How can we improve the lives of Canadians? Movement

Opinion: Worsening epidemics of cardiovascular disease and mental illness could be reversed by a collective effort to get Canadians moving.

The Province 3 minute read October 14, 2021

Chris Smith is a 25-year veteran of the fitness industry and CEO and president of Fitness World. Jason Payne / Vancouver Sun

The continuing COVID-19 pandemic is a top public health priority, however Canada can’t afford to focus on it to the exclusion of another urgent crisis: the epidemic of cardiovascular disease, and the physical inactivity underpinning it.

Cardiovascular diseases (or CVDs) are the leading cause of mortality both in Canada and worldwide, linked to over 17 million premature deaths globally in 2019. There’s reason to believe that number will rise in the coming years. Why? It’s simple: exercise prevents and mitigates CVD, and COVID lockdown measures intended to reduce viral spread have had the unintended consequence of decreasing the net amount of physical activity people are getting while increasing sedentary behaviours.

As a passionate fitness advocate with 20-plus years in the industry, I have witnessed firsthand the health impacts of this pandemic that stretch far beyond the virus itself.

According to a report released by Statistics Canada this June, societal restrictions “May increase the long-term risk of (CVD)” as more time at home has resulted in people “spending less time doing common types of physical activity such as walking or biking to work, organized sports and recreational activities.”

In fact, a 2020 report published by the Canadian Journal of Cardiology states that social isolation, decreased physical activity, and increased depression and anxiety are all contributing factors to an anticipated CVD epidemic that could “dwarf the initial health effects of COVID-19.”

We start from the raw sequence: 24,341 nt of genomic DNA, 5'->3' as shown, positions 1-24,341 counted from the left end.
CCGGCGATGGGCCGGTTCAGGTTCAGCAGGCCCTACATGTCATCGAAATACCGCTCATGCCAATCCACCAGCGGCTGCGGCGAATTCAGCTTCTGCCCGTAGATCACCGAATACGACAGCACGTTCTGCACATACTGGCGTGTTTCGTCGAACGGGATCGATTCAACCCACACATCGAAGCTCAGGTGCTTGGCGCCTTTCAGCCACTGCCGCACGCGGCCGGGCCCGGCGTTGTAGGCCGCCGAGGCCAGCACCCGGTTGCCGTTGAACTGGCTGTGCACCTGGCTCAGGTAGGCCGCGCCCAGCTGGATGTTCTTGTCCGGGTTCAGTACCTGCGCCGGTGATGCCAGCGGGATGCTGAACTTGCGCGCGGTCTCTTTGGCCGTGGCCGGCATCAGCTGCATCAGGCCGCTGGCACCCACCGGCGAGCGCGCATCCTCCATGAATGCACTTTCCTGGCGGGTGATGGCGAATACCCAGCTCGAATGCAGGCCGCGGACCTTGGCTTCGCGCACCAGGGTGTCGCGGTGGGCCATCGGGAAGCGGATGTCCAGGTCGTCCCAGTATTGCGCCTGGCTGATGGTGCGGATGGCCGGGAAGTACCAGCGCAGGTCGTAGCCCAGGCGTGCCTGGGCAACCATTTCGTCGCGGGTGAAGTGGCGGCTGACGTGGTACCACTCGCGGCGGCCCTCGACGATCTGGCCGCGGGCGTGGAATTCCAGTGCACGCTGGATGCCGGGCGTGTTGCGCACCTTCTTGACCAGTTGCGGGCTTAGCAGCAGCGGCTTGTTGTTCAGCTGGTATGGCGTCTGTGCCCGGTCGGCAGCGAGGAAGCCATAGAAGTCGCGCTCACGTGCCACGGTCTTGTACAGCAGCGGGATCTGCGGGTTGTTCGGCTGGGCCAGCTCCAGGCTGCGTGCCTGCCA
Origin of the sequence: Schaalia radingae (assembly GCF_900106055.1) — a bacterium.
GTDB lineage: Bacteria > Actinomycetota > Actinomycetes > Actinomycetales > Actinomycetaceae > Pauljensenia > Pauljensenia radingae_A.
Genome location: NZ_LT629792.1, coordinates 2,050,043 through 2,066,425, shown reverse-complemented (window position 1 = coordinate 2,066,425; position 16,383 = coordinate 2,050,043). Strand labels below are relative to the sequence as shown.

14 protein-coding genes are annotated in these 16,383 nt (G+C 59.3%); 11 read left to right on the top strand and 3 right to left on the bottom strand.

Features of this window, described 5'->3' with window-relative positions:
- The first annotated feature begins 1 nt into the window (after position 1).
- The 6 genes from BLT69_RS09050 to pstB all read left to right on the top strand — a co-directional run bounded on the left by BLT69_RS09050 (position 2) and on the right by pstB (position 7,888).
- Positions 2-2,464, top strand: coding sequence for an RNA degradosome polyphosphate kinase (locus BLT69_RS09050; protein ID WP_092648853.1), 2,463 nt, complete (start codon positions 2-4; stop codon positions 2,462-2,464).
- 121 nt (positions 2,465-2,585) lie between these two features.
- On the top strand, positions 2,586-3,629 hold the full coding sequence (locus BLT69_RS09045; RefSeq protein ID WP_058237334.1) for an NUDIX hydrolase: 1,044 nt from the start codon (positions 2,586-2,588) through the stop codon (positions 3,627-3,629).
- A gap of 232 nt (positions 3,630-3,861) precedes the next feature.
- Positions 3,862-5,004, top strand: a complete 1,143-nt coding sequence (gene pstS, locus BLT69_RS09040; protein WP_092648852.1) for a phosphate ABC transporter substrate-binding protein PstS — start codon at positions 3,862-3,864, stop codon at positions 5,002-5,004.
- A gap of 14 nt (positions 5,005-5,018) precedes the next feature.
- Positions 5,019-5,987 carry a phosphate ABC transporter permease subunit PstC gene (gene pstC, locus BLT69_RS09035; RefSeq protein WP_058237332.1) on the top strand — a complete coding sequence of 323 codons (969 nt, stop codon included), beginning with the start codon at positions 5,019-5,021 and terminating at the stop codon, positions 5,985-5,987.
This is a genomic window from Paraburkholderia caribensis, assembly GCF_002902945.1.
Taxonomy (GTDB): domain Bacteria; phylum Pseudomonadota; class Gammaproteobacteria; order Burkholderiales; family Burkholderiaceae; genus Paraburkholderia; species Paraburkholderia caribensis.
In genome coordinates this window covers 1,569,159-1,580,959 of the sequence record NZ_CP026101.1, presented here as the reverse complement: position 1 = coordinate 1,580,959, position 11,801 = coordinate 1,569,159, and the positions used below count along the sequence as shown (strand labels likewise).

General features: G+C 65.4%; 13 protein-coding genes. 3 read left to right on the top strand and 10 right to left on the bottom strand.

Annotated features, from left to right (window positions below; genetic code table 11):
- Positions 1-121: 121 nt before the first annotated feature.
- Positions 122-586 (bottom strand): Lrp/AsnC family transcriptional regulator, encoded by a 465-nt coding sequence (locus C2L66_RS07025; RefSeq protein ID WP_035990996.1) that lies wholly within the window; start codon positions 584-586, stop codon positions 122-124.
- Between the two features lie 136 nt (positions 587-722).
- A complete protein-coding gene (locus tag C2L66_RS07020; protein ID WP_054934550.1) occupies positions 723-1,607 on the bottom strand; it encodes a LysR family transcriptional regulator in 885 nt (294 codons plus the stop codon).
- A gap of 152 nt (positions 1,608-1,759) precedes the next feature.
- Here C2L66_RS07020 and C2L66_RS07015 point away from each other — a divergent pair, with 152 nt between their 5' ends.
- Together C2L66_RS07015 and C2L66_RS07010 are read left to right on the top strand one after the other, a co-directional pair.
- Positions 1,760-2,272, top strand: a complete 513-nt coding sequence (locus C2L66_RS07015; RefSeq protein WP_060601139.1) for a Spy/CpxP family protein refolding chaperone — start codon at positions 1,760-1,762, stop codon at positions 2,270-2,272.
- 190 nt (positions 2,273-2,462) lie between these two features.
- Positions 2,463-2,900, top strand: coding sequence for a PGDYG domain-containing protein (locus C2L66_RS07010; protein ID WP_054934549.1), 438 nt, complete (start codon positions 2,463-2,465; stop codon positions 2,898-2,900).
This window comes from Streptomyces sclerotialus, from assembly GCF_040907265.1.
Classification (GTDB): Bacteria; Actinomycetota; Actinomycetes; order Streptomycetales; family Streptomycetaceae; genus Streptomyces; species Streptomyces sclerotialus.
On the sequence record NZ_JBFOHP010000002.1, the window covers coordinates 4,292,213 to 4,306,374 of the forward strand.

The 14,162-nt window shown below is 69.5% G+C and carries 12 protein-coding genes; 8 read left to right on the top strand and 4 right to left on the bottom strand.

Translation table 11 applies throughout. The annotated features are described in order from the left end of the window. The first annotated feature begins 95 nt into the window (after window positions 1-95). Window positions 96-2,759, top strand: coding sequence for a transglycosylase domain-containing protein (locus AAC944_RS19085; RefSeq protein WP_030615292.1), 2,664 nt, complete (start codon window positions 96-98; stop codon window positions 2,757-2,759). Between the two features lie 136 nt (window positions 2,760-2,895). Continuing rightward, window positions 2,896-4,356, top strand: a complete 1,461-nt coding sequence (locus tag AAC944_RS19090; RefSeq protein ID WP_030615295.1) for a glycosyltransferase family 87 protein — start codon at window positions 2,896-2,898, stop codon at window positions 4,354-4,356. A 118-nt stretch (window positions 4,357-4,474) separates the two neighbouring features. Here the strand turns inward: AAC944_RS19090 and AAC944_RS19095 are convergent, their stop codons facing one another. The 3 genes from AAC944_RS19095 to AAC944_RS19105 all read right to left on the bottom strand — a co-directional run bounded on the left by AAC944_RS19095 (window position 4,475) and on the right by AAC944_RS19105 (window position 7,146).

Depression and anxiety don’t only raise your risk of developing CVD — Canada’s national mental-health crisis is a devastating, multi-faceted epidemic in its own right. A 2020 survey from the Canadian Mental Health Association and the University of B.C. found the number of Canadians who reported having suicidal thoughts doubled since 2019, and that people who were already struggling with their mental health before the pandemic are now five times as likely to feel depressed.

Movement is no cut-and-dry cure for mental illness, but I’ve always championed its ability to boost our moods by increasing endorphins, reducing stress hormones and regulating our circadian rhythms.

To me, the writing is on the wall: Canada must find ways to encourage higher activity levels throughout our population, or our country will find itself grappling with more concurrent, major health crises than we can handle — or afford. In Canada, CVD is one of our most costly diseases, and the economic burden of mental illness is estimated at $51 billion per year. This isn’t just a matter of individual self-motivation; our institutions need to be doing more to help people feel incentivized and supported in efforts to sustainably increase fitness levels and improve our health.

We already have a good guideline for how to get Canada moving more — it’s called A Common Vision for Increasing Physical Activity and Reducing Sedentary Living in Canada: Released by government ministers. It recommends that employers provide workers standing desks, bike racks and health-spending accounts that can pay for gym memberships and that public education campaigns promote daily physical activity guidelines. This policy agenda should be applied systematically across all federal ministries and agencies, yet so far it’s only pertained to a handful of finite projects; some argue it’s being ignored.

Recently, the federal government declined a Fitness Industry Council of Canada proposal to make gym memberships tax-deductible medical expenses, despite the evident wisdom of investing in disease prevention through fitness.

In the absence of better institutional support, we must all continue encouraging activity within our communities. The health benefits of working out with friends are well-established, whether you’re hitting the gym or sticking to a schedule of walks.

I believe every little movement counts — even if you’re just doing one per cent more than the day before. We have to get moving to stay healthy and make a difference, for ourselves, and for each other.

Chris Smith is a 25-year veteran of the fitness industry, board member of the IHRSA (global health and fitness association), and CEO and president of Fitness World.